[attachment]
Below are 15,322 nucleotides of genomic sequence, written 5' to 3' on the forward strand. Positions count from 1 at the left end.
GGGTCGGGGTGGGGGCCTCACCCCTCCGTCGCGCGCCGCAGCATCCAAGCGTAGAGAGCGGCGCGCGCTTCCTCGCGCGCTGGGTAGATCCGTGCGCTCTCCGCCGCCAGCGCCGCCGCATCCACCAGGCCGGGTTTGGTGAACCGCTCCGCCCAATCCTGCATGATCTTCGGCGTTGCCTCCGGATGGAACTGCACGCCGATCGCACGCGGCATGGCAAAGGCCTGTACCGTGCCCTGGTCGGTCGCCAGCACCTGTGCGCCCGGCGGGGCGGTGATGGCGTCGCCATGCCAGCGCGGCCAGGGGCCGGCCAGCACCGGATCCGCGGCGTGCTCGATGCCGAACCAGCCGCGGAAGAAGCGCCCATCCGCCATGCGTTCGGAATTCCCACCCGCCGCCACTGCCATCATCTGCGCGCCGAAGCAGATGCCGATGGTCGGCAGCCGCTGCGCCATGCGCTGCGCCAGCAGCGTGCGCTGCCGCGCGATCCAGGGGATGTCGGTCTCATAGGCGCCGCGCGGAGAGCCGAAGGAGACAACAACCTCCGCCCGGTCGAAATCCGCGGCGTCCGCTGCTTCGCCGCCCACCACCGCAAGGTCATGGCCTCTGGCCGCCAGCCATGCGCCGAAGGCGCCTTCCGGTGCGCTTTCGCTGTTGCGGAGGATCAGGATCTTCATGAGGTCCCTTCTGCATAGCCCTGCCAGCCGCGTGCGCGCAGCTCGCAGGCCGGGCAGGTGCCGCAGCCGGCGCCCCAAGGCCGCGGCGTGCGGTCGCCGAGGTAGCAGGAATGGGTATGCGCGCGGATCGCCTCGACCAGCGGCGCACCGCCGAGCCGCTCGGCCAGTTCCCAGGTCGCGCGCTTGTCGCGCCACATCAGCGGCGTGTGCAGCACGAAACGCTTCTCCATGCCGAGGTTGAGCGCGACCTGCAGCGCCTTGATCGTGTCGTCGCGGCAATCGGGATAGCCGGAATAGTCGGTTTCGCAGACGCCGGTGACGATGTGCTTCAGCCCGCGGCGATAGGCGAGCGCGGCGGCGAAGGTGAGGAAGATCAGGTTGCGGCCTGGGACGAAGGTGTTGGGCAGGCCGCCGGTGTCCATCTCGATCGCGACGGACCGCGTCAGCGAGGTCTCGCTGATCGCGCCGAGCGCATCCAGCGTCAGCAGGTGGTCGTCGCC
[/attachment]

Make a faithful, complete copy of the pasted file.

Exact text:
Below are 15,322 nucleotides of genomic sequence, written 5' to 3' on the forward strand. Positions count from 1 at the left end.
GGGTCGGGGTGGGGGCCTCACCCCTCCGTCGCGCGCCGCAGCATCCAAGCGTAGAGAGCGGCGCGCGCTTCCTCGCGCGCTGGGTAGATCCGTGCGCTCTCCGCCGCCAGCGCCGCCGCATCCACCAGGCCGGGTTTGGTGAACCGCTCCGCCCAATCCTGCATGATCTTCGGCGTTGCCTCCGGATGGAACTGCACGCCGATCGCACGCGGCATGGCAAAGGCCTGTACCGTGCCCTGGTCGGTCGCCAGCACCTGTGCGCCCGGCGGGGCGGTGATGGCGTCGCCATGCCAGCGCGGCCAGGGGCCGGCCAGCACCGGATCCGCGGCGTGCTCGATGCCGAACCAGCCGCGGAAGAAGCGCCCATCCGCCATGCGTTCGGAATTCCCACCCGCCGCCACTGCCATCATCTGCGCGCCGAAGCAGATGCCGATGGTCGGCAGCCGCTGCGCCATGCGCTGCGCCAGCAGCGTGCGCTGCCGCGCGATCCAGGGGATGTCGGTCTCATAGGCGCCGCGCGGAGAGCCGAAGGAGACAACAACCTCCGCCCGGTCGAAATCCGCGGCGTCCGCTGCTTCGCCGCCCACCACCGCAAGGTCATGGCCTCTGGCCGCCAGCCATGCGCCGAAGGCGCCTTCCGGTGCGCTTTCGCTGTTGCGGAGGATCAGGATCTTCATGAGGTCCCTTCTGCATAGCCCTGCCAGCCGCGTGCGCGCAGCTCGCAGGCCGGGCAGGTGCCGCAGCCGGCGCCCCAAGGCCGCGGCGTGCGGTCGCCGAGGTAGCAGGAATGGGTATGCGCGCGGATCGCCTCGACCAGCGGCGCACCGCCGAGCCGCTCGGCCAGTTCCCAGGTCGCGCGCTTGTCGCGCCACATCAGCGGCGTGTGCAGCACGAAACGCTTCTCCATGCCGAGGTTGAGCGCGACCTGCAGCGCCTTGATCGTGTCGTCGCGGCAATCGGGATAGCCGGAATAGTCGGTTTCGCAGACGCCGGTGACGATGTGCTTCAGCCCGCGGCGATAGGCGAGCGCGGCGGCGAAGGTGAGGAAGATCAGGTTGCGGCCTGGGACGAAGGTGTTGGGCAGGCCGCCGGTGTCCATCTCGATCGCGACGGACCGCGTCAGCGAGGTCTCGCTGATCGCGCCGAGCGCATCCAGCGTCAGCAGGTGGTCGTCGCC